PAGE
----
I was already planning on writing about this track weeks before the events that took place in Orlando early Sunday morning. It seemed a no-brainer. Because whether you like house music as deep dance music, as great pop music or as secular gospel, there's little not to love about this incredibly potent collaboration between three Chicago house giants (producers Felix Da Housecat and Vince Lawrence, with vocalist/producer Jamie Principle) and one of Detroit's best contemporary musicians (the one and only Moodymann, a.k.a. Kenny Dixon, Jr.). It's a great, sensual love song that takes place on the dance floor, with a release both carnal ("I want to touch your body one more time," Principle coos in the chorus) and spiritual ("I need relief" is the vocal loop Moodymann's remix brings to the fore — a reminder that, no matter when it may've been recorded, we all live in a world that requires a modicum of "relief"). It might seem like hyperbole to call the song an instant classic, an addition to the vocal-house pantheon of which Principle is a co-founder, but that is exactly what it sounds like.
Yet in light of the horrific attack at the Pulse nightclub, the murders of 49 men and women who almost all identified with the LGBTQ community, there is something else that is important to point out about "Touch Your Body": This is music rooted in the gay experience, in the experience of people of color and in the culture of gay nightclubs — experiences that took place long before the victories of the gay rights movement made progress seem inevitable. That's why listening to this song this week and not thinking of what happened in Orlando isn't really an option — especially when the sounds and codes of "Touch Your Body" hearken so prominently to sites that once offered temporary reprieves from gay discrimination. Sites like Pulse.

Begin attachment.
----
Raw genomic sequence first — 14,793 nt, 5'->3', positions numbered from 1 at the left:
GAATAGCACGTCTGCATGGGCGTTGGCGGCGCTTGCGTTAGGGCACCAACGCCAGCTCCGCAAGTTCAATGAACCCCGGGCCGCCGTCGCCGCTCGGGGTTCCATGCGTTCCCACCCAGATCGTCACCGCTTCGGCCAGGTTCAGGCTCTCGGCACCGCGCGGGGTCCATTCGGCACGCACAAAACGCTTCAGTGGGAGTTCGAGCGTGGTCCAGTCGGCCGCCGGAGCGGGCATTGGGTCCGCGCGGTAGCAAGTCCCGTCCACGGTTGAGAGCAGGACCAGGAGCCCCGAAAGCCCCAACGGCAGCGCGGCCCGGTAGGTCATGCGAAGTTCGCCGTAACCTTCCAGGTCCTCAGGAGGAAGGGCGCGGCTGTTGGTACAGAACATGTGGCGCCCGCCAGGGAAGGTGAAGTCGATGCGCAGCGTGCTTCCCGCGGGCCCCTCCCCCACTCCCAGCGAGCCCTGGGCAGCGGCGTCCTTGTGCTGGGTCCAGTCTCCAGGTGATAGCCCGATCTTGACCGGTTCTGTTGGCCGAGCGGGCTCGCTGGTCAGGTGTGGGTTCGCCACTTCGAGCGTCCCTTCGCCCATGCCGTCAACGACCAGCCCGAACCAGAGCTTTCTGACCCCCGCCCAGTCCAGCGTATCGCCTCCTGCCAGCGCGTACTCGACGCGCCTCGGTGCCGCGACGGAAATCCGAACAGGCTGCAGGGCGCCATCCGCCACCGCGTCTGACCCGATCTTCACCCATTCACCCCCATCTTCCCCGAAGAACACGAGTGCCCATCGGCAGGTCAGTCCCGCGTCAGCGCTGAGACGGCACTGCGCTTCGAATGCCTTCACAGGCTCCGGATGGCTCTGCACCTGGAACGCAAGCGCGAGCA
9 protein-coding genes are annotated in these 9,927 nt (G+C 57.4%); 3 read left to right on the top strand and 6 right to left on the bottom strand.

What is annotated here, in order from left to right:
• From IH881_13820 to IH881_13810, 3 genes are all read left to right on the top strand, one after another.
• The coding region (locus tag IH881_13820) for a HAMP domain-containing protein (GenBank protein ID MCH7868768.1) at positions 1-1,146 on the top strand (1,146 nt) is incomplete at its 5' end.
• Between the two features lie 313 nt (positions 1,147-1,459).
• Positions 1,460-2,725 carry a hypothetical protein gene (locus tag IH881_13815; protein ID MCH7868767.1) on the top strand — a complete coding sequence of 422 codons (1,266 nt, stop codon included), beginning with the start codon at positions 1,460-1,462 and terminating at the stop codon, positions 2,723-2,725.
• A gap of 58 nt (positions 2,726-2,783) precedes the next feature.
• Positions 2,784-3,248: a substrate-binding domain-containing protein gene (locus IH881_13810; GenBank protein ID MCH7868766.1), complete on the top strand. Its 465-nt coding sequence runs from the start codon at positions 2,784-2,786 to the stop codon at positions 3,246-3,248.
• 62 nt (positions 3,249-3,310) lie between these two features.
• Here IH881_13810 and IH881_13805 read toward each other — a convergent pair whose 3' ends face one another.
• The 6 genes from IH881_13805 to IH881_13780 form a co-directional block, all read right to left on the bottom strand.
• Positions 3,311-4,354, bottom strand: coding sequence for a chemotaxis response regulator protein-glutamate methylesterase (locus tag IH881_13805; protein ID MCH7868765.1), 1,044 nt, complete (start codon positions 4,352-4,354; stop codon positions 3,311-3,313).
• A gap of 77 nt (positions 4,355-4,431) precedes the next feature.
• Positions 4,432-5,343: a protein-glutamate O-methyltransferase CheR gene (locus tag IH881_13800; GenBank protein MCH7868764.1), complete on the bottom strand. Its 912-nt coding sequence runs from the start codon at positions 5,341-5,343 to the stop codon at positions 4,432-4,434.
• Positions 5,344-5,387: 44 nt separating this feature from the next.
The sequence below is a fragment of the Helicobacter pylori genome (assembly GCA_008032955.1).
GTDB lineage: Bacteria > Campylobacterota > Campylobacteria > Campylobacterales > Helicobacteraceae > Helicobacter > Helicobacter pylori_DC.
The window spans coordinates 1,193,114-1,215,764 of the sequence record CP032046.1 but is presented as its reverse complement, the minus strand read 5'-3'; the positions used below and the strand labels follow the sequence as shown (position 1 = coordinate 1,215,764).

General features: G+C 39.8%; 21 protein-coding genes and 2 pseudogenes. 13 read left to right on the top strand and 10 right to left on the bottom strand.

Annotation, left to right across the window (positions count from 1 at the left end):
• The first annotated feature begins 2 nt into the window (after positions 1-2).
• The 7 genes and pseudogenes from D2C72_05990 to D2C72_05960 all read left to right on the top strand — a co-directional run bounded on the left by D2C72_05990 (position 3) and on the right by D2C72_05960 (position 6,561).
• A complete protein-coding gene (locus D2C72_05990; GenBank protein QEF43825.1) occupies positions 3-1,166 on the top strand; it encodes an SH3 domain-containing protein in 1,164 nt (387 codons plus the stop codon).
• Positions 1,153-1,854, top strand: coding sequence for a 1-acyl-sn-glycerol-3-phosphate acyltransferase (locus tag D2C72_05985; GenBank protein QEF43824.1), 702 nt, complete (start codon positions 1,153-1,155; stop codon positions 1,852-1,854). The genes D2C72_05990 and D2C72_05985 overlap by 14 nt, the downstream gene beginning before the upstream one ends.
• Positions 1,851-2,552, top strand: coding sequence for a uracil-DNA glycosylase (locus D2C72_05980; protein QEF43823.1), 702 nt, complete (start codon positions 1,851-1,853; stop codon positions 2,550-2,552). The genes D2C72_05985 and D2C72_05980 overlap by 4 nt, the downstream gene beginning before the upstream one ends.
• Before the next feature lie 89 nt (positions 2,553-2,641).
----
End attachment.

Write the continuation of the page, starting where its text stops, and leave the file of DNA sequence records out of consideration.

Here's a reminder: House music was born almost entirely of gay liberation, in the post-Stonewall Inn disco parties of New York and then in a Chicago club called the Warehouse (hence, "house") commandeered by a gay expat New York DJ named Frankie Knuckles, who first put on Jamie Principle. The dance floors at these clubs may have been integrated (all races, genders and sexual persuasions welcome), but there should be no mistaking that this was music first and foremost programmed by the gay community, for the gay community, based on things deemed important in the gay community. All lovers of late-20th century American culture have profited immeasurably from the creative ideas and the unadulterated emotion initially nurtured in the safety of gay clubs populated by bodies of color. As "Touch Your Body" asserts, we continue to bask in the wonders of that creativity and in the open-hearted notions of inclusivity it fostered. Never forget that.